Two days ago, Professor Brian M. McCall of the University of Oklahoma College of Law, the focus of our last substantial post, wrote me to correct an impression my critical words may have given. Upon my request, he kindly gave me permission to post that email and my reply (of the same date). Only minor punctuation changes (a comma here, italics there) were made.
Dear Mr. Flood,
A friend recently showed me your web posting that touched upon one of my articles on usury. (Several others are available from the link below.*) I wish to reply to your criticism of my lack of critique of the Federal Reserve System. This topic was too large to discuss in a law review article with its constraints on length. The serious problem of the Federal Reserve System and its government enforced ability to create money for its own cartel profit purposes is discussed at some length (although confined to a chapter) in my forthcoming book, The Church and the Usurers: Unprofitable Lending for the Modern Economy (Sapientia Press of Ave Maria University). As will be demonstrated in my book, the combination of the abandonment of usury law with the public/private cartel of the Federal Reserve System and fractional reserve banking is the deadly tonic that has driven many of our current financial problems. I briefly allude to this topic in a footnote to Father Dempsey in the Cardozo article,** but certainly did not have the space to do the topic justice. If you are interested in this topic I encourage you to read the book which is anticipated as being available in print this summer.
Brian M. McCall
University of Oklahoma College of Law
* “To view my [i.e., Brian McCall’s] published and unpublished works or sign up for email updates of new content please go to either [here] or [here].”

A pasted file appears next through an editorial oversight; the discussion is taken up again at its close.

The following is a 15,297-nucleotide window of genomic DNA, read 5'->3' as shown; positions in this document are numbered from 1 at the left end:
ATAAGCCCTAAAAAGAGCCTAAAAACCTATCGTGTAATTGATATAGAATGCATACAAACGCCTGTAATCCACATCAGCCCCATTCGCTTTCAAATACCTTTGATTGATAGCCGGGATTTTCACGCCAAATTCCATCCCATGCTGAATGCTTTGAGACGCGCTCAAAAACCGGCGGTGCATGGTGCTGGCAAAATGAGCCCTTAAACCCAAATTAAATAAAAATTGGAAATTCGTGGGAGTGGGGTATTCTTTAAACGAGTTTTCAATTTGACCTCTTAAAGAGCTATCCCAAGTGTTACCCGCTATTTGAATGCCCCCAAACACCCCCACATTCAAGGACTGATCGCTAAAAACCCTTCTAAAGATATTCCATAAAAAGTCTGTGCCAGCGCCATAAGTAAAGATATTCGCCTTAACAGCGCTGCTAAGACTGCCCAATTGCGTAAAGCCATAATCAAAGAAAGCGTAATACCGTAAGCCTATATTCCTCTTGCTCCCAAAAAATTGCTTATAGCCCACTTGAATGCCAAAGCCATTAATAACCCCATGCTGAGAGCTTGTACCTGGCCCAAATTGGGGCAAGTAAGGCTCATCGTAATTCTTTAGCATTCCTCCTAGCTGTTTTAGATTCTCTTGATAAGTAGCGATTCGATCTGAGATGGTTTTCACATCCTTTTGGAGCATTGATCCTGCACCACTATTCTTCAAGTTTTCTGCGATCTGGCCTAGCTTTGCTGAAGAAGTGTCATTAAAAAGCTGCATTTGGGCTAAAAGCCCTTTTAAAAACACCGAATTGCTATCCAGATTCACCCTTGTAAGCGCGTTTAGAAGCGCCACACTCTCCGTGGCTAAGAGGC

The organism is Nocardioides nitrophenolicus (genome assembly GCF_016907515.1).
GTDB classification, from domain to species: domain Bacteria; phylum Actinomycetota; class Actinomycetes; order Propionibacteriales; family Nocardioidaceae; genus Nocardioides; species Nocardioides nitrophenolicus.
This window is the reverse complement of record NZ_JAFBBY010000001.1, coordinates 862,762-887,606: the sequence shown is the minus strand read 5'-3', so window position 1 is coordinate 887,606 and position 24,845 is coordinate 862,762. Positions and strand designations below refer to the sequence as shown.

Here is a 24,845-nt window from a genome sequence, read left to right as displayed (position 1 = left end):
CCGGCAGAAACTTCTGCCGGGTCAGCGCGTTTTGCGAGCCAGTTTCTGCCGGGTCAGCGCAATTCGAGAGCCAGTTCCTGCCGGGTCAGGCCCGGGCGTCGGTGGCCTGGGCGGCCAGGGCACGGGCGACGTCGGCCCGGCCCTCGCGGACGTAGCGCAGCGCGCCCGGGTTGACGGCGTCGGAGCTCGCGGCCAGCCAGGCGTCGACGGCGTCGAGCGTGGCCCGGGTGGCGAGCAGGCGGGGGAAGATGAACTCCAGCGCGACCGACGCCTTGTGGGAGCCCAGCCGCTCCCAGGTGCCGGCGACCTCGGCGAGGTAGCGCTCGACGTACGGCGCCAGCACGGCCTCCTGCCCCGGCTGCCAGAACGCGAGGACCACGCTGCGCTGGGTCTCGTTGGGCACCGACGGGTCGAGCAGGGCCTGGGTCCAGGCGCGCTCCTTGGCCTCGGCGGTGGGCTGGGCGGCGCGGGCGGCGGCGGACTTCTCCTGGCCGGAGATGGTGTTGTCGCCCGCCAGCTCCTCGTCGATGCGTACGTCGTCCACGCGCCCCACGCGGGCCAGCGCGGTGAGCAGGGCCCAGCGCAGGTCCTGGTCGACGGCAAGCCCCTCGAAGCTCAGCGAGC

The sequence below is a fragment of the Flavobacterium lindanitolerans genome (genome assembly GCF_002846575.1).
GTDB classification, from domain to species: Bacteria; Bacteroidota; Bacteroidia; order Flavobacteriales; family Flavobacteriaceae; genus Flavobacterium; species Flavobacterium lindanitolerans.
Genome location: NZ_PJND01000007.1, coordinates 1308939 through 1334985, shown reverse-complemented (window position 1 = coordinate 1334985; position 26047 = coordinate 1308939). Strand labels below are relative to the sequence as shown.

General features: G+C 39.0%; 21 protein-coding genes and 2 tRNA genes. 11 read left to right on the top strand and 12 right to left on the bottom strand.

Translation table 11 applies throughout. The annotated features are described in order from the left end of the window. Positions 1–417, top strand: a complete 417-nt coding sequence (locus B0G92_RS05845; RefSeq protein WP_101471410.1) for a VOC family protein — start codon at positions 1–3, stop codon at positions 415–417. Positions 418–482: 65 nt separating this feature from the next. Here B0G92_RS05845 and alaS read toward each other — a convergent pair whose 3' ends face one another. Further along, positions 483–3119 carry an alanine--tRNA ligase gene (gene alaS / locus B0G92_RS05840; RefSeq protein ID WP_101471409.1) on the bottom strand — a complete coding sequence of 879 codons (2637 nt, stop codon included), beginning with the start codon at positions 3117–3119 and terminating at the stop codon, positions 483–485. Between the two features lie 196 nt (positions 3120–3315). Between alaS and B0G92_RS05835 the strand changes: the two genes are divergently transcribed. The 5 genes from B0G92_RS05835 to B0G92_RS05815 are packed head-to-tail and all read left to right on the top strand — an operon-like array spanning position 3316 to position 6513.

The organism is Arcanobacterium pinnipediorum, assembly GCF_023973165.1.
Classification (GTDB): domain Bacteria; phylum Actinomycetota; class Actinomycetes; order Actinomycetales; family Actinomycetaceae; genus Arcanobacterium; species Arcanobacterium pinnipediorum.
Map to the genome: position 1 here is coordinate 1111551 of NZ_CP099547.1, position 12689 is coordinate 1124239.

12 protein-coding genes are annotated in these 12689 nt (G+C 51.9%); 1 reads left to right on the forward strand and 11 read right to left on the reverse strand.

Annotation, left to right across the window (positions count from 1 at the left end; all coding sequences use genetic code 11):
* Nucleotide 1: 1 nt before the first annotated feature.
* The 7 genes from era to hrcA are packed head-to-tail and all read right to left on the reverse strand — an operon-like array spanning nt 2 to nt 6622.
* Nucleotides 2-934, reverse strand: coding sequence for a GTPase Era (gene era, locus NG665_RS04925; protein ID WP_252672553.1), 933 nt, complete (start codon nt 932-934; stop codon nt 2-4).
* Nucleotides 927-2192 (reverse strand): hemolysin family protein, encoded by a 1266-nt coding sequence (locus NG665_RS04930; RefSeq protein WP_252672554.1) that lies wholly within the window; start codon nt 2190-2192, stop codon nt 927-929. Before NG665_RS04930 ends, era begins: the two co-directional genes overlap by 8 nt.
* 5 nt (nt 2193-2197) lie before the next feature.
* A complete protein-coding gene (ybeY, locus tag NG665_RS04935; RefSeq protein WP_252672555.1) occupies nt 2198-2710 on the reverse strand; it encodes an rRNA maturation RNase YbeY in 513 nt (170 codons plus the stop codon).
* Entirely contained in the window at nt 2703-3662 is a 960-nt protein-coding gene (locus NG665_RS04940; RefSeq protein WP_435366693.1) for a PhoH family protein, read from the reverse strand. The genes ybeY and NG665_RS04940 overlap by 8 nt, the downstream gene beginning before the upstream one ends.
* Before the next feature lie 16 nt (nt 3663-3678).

Dear Professor McCall,
Thank you for the news of your upcoming book, which I expect to be very much worth reading. I am more than happy to distinguish one ethical question (the moral permissibility of entering into a contract that involves charging interest on a pure money loan) from another (the fraud of fiat money and the central bank facilitation thereof), and look forward to seeing how you approach both. I apologize if I seemed to have regarded you as guilty by association with Christopher Ferrara. May I make a post of your message to me, followed by this one? Besides alerting people to your book, it will give my visitors a sense of where the blog stands.
My blog's 85 posts examining the first part of Mr. Ferrara's book has left me allergic to the whole business of responding to defenders of empirical Catholic Social Teaching. That is unfair to writers like you. Perhaps if we were to restrict our engagement to the work of gentlemen who honor the ethics of controversy, they and Austro-Libertarian Catholics could learn from one another.
It is good to have agreement with Professor McCall over the morally problematic character of central banks, for it reduces the number of things about which proponents of scholastic and Austrian economic thought have yet to achieve mutual understanding. One of them is the ethical question of whether justice in exchange requires (in part) the exchange of equivalents, a notion that informs the footnote to which Professor McCall refers. Those familiar with the Austrian School know that it regards every economic exchange as involving a double inequality of evaluation, that is, each party values what the other is offering more highly than what he is giving up.